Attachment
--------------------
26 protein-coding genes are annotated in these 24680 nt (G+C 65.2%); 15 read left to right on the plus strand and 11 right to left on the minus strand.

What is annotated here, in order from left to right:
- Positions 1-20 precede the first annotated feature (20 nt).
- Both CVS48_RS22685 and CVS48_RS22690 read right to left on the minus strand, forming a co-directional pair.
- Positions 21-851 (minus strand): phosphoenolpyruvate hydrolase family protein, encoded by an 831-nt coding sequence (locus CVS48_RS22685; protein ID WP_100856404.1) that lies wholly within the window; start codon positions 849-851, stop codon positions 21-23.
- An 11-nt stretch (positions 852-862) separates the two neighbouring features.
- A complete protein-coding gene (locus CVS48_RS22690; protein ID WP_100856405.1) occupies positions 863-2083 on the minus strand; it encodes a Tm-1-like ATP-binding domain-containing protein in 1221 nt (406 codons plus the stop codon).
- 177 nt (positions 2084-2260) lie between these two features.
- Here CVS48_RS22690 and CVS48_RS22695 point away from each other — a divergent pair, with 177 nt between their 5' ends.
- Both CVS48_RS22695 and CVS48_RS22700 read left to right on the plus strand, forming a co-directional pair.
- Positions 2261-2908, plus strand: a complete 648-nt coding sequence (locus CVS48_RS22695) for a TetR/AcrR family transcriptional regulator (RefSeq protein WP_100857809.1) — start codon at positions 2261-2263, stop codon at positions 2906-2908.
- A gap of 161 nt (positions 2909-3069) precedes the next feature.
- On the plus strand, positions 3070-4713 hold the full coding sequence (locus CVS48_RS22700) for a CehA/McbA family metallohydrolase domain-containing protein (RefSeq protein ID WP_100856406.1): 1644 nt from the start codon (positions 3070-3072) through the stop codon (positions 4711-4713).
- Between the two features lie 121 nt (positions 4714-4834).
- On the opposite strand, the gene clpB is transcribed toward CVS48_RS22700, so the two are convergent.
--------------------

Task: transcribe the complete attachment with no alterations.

26 protein-coding genes are annotated in these 24680 nt (G+C 65.2%); 15 read left to right on the plus strand and 11 right to left on the minus strand.

What is annotated here, in order from left to right:
- Positions 1-20 precede the first annotated feature (20 nt).
- Both CVS48_RS22685 and CVS48_RS22690 read right to left on the minus strand, forming a co-directional pair.
- Positions 21-851 (minus strand): phosphoenolpyruvate hydrolase family protein, encoded by an 831-nt coding sequence (locus CVS48_RS22685; protein ID WP_100856404.1) that lies wholly within the window; start codon positions 849-851, stop codon positions 21-23.
- An 11-nt stretch (positions 852-862) separates the two neighbouring features.
- A complete protein-coding gene (locus CVS48_RS22690; protein ID WP_100856405.1) occupies positions 863-2083 on the minus strand; it encodes a Tm-1-like ATP-binding domain-containing protein in 1221 nt (406 codons plus the stop codon).
- 177 nt (positions 2084-2260) lie between these two features.
- Here CVS48_RS22690 and CVS48_RS22695 point away from each other — a divergent pair, with 177 nt between their 5' ends.
- Both CVS48_RS22695 and CVS48_RS22700 read left to right on the plus strand, forming a co-directional pair.
- Positions 2261-2908, plus strand: a complete 648-nt coding sequence (locus CVS48_RS22695) for a TetR/AcrR family transcriptional regulator (RefSeq protein WP_100857809.1) — start codon at positions 2261-2263, stop codon at positions 2906-2908.
- A gap of 161 nt (positions 2909-3069) precedes the next feature.
- On the plus strand, positions 3070-4713 hold the full coding sequence (locus CVS48_RS22700) for a CehA/McbA family metallohydrolase domain-containing protein (RefSeq protein ID WP_100856406.1): 1644 nt from the start codon (positions 3070-3072) through the stop codon (positions 4711-4713).
- Between the two features lie 121 nt (positions 4714-4834).
- On the opposite strand, the gene clpB is transcribed toward CVS48_RS22700, so the two are convergent.